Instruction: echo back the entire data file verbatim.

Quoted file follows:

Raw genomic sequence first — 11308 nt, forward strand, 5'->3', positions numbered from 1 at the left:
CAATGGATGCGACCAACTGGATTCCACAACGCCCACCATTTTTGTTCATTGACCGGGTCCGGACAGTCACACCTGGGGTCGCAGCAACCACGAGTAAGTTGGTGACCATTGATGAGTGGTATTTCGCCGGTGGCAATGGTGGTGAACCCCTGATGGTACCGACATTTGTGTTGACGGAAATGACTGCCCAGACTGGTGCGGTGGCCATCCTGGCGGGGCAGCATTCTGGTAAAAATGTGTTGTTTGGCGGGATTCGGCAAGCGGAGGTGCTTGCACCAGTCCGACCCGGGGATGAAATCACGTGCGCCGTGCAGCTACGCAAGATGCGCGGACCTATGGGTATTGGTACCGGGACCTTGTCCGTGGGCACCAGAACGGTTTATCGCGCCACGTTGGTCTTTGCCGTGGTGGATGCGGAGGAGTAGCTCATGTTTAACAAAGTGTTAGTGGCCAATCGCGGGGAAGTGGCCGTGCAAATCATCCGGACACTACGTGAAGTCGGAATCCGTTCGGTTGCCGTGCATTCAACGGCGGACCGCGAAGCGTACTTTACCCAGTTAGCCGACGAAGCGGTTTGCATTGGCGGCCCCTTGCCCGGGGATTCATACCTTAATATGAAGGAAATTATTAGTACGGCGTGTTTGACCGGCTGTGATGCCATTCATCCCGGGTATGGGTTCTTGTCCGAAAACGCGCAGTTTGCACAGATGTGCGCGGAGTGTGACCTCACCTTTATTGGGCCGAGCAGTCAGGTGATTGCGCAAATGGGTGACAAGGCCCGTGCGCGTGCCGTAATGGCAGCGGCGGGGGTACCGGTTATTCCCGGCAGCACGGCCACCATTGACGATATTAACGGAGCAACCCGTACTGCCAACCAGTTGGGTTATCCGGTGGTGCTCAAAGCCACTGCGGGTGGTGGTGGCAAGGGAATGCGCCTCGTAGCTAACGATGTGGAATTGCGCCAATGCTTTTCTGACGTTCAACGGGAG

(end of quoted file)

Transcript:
Raw genomic sequence first — 11308 nt, forward strand, 5'->3', positions numbered from 1 at the left:
CAATGGATGCGACCAACTGGATTCCACAACGCCCACCATTTTTGTTCATTGACCGGGTCCGGACAGTCACACCTGGGGTCGCAGCAACCACGAGTAAGTTGGTGACCATTGATGAGTGGTATTTCGCCGGTGGCAATGGTGGTGAACCCCTGATGGTACCGACATTTGTGTTGACGGAAATGACTGCCCAGACTGGTGCGGTGGCCATCCTGGCGGGGCAGCATTCTGGTAAAAATGTGTTGTTTGGCGGGATTCGGCAAGCGGAGGTGCTTGCACCAGTCCGACCCGGGGATGAAATCACGTGCGCCGTGCAGCTACGCAAGATGCGCGGACCTATGGGTATTGGTACCGGGACCTTGTCCGTGGGCACCAGAACGGTTTATCGCGCCACGTTGGTCTTTGCCGTGGTGGATGCGGAGGAGTAGCTCATGTTTAACAAAGTGTTAGTGGCCAATCGCGGGGAAGTGGCCGTGCAAATCATCCGGACACTACGTGAAGTCGGAATCCGTTCGGTTGCCGTGCATTCAACGGCGGACCGCGAAGCGTACTTTACCCAGTTAGCCGACGAAGCGGTTTGCATTGGCGGCCCCTTGCCCGGGGATTCATACCTTAATATGAAGGAAATTATTAGTACGGCGTGTTTGACCGGCTGTGATGCCATTCATCCCGGGTATGGGTTCTTGTCCGAAAACGCGCAGTTTGCACAGATGTGCGCGGAGTGTGACCTCACCTTTATTGGGCCGAGCAGTCAGGTGATTGCGCAAATGGGTGACAAGGCCCGTGCGCGTGCCGTAATGGCAGCGGCGGGGGTACCGGTTATTCCCGGCAGCACGGCCACCATTGACGATATTAACGGAGCAACCCGTACTGCCAACCAGTTGGGTTATCCGGTGGTGCTCAAAGCCACTGCGGGTGGTGGTGGCAAGGGAATGCGCCTCGTAGCTAACGATGTGGAATTGCGCCAATGCTTTTCTGACGTTCAACGGGAG